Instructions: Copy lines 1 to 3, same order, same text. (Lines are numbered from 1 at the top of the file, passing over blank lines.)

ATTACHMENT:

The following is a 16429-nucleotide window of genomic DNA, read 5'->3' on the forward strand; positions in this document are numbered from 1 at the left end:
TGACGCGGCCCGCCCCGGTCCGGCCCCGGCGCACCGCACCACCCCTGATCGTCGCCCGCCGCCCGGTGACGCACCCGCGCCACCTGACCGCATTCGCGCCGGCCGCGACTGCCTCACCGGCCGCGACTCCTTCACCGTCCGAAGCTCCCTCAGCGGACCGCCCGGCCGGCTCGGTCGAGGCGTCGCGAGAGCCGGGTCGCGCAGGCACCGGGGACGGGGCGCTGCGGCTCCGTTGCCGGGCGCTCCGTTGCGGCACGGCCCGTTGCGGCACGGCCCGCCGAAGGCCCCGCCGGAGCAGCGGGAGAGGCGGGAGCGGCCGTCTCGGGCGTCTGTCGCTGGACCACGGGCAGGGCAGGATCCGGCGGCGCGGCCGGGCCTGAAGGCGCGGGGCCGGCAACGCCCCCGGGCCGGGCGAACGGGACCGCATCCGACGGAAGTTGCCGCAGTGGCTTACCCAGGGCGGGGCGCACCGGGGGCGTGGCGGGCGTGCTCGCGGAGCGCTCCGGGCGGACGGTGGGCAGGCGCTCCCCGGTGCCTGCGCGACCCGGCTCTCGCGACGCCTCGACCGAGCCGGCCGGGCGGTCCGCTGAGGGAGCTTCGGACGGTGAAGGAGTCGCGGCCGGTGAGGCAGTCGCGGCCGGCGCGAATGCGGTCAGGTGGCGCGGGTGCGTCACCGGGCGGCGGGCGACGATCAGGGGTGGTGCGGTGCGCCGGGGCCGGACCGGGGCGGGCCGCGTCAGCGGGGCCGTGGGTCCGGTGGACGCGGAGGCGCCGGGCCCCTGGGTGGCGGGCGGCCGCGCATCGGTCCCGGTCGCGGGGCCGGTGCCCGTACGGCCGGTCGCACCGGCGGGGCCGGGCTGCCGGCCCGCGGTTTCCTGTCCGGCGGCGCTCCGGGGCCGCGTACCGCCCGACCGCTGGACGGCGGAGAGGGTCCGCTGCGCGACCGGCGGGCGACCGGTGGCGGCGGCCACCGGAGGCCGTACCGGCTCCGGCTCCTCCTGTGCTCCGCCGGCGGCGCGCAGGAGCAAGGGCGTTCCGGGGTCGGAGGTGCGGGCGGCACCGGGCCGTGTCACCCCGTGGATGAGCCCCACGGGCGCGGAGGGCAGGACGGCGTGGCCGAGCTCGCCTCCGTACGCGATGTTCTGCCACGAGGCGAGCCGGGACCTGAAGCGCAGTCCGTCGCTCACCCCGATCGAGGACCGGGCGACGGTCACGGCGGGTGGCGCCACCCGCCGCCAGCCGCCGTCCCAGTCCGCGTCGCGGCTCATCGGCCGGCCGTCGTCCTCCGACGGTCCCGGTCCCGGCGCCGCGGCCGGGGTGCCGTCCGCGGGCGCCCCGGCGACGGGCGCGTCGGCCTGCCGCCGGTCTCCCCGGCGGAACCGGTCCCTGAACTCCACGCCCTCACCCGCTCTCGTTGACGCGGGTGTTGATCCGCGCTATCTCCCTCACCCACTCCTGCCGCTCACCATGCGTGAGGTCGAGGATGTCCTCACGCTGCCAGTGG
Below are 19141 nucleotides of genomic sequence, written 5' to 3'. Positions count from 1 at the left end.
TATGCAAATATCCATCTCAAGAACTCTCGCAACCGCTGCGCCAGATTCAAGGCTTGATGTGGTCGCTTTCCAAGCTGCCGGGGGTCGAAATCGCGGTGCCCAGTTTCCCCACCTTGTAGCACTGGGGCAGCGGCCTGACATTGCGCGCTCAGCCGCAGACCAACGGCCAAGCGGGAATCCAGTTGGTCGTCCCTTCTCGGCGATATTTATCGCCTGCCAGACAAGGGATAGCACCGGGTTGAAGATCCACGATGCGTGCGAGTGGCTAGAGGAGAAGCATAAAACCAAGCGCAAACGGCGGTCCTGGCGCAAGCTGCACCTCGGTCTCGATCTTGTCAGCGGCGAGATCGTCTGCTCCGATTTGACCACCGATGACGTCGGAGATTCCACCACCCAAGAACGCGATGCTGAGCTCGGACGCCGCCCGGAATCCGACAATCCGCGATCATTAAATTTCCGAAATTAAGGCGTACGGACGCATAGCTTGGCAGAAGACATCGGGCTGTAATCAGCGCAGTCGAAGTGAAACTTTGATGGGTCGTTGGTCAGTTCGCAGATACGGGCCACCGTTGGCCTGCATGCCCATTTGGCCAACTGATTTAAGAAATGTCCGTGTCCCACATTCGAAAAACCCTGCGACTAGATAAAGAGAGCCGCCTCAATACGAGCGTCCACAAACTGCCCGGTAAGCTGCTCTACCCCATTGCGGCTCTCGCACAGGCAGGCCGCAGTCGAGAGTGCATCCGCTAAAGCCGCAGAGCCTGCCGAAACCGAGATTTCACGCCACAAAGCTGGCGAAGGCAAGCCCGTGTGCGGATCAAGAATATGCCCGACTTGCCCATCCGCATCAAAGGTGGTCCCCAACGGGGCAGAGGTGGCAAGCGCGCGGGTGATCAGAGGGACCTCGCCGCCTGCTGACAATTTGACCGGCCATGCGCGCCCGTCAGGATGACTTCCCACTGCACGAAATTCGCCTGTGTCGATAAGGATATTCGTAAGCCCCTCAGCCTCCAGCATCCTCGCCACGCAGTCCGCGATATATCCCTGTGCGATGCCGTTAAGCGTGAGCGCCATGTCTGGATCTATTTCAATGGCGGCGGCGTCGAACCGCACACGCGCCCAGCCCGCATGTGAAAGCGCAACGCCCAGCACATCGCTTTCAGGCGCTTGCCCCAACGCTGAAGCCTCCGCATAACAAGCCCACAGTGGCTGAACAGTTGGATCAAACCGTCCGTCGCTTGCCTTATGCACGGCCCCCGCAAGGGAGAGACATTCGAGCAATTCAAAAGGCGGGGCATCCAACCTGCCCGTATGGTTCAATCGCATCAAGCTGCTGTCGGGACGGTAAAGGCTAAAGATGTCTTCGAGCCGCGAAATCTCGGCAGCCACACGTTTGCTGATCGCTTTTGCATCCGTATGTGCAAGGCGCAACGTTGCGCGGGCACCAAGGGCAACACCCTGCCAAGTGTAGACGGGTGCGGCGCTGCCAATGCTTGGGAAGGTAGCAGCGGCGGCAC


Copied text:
The following is a 16429-nucleotide window of genomic DNA, read 5'->3' on the forward strand; positions in this document are numbered from 1 at the left end:
TGACGCGGCCCGCCCCGGTCCGGCCCCGGCGCACCGCACCACCCCTGATCGTCGCCCGCCGCCCGGTGACGCACCCGCGCCACCTGACCGCATTCGCGCCGGCCGCGACTGCCTCACCGGCCGCGACTCCTTCACCGTCCGAAGCTCCCTCAGCGGACCGCCCGGCCGGCTCGGTCGAGGCGTCGCGAGAGCCGGGTCGCGCAGGCACCGGGGACGGGGCGCTGCGGCTCCGTTGCCGGGCGCTCCGTTGCGGCACGGCCCGTTGCGGCACGGCCCGCCGAAGGCCCCGCCGGAGCAGCGGGAGAGGCGGGAGCGGCCGTCTCGGGCGTCTGTCGCTGGACCACGGGCAGGGCAGGATCCGGCGGCGCGGCCGGGCCTGAAGGCGCGGGGCCGGCAACGCCCCCGGGCCGGGCGAACGGGACCGCATCCGACGGAAGTTGCCGCAGTGGCTTACCCAGGGCGGGGCGCACCGGGGGCGTGGCGGGCGTGCTCGCGGAGCGCTCCGGGCGGACGGTGGGCAGGCGCTCCCCGGTGCCTGCGCGACCCGGCTCTCGCGACGCCTCGACCGAGCCGGCCGGGCGGTCCGCTGAGGGAGCTTCGGACGGTGAAGGAGTCGCGGCCGGTGAGGCAGTCGCGGCCGGCGCGAATGCGGTCAGGTGGCGCGGGTGCGTCACCGGGCGGCGGGCGACGATCAGGGGTGGTGCGGTGCGCCGGGGCCGGACCGGGGCGGGCCGCGTCAGCGGGGCCGTGGGTCCGGTGGACGCGGAGGCGCCGGGCCCCTGGGTGGCGGGCGGCCGCGCATCGGTCCCGGTCGCGGGGCCGGTGCCCGTACGGCCGGTCGCACCGGCGGGGCCGGGCTGCCGGCCCGCGGTTTCCTGTCCGGCGGCGCTCCGGGGCCGCGTACCGCCCGACCGCTGGACGGCGGAGAGGGTCCGCTGCGCGACCGGCGGGCGACCGGTGGCGGCGGCCACCGGAGGCCGTACCGGCTCCGGCTCCTCCTGTGCTCCGCCGGCGGCGCGCAGGAGCAAGGGCGTTCCGGGGTCGGAGGTGCGGGCGGCACCGGGCCGTGTCACCCCGTGGATGAGCCCCACGGGCGCGGAGGGCAGGACGGCGTGGCCGAGCTCGCCTCCGTACGCGATGTTCTGCCACGAGGCGAGCCGGGACCTGAAGCGCAGTCCGTCGCTCACCCCGATCGAGGACCGGGCGACGGTCACGGCGGGTGGCGCCACCCGCCGCCAGCCGCCGTCCCAGTCCGCGTCGCGGCTCATCGGCCGGCCGTCGTCCTCCGACGGTCCCGGTCCCGGCGCCGCGGCCGGGGTGCCGTCCGCGGGCGCCCCGGCGACGGGCGCGTCGGCCTGCCGCCGGTCTCCCCGGCGGAACCGGTCCCTGAACTCCACGCCCTCACCCGCTCTCGTTGACGCGGGTGTTGATCCGCGCTATCTCCCTCACCCACTCCTGCCGCTCACCATGCGTGAGGTCGAGGATGTCCTCACGCTGCCAGTGG
Below are 19141 nucleotides of genomic sequence, written 5' to 3'. Positions count from 1 at the left end.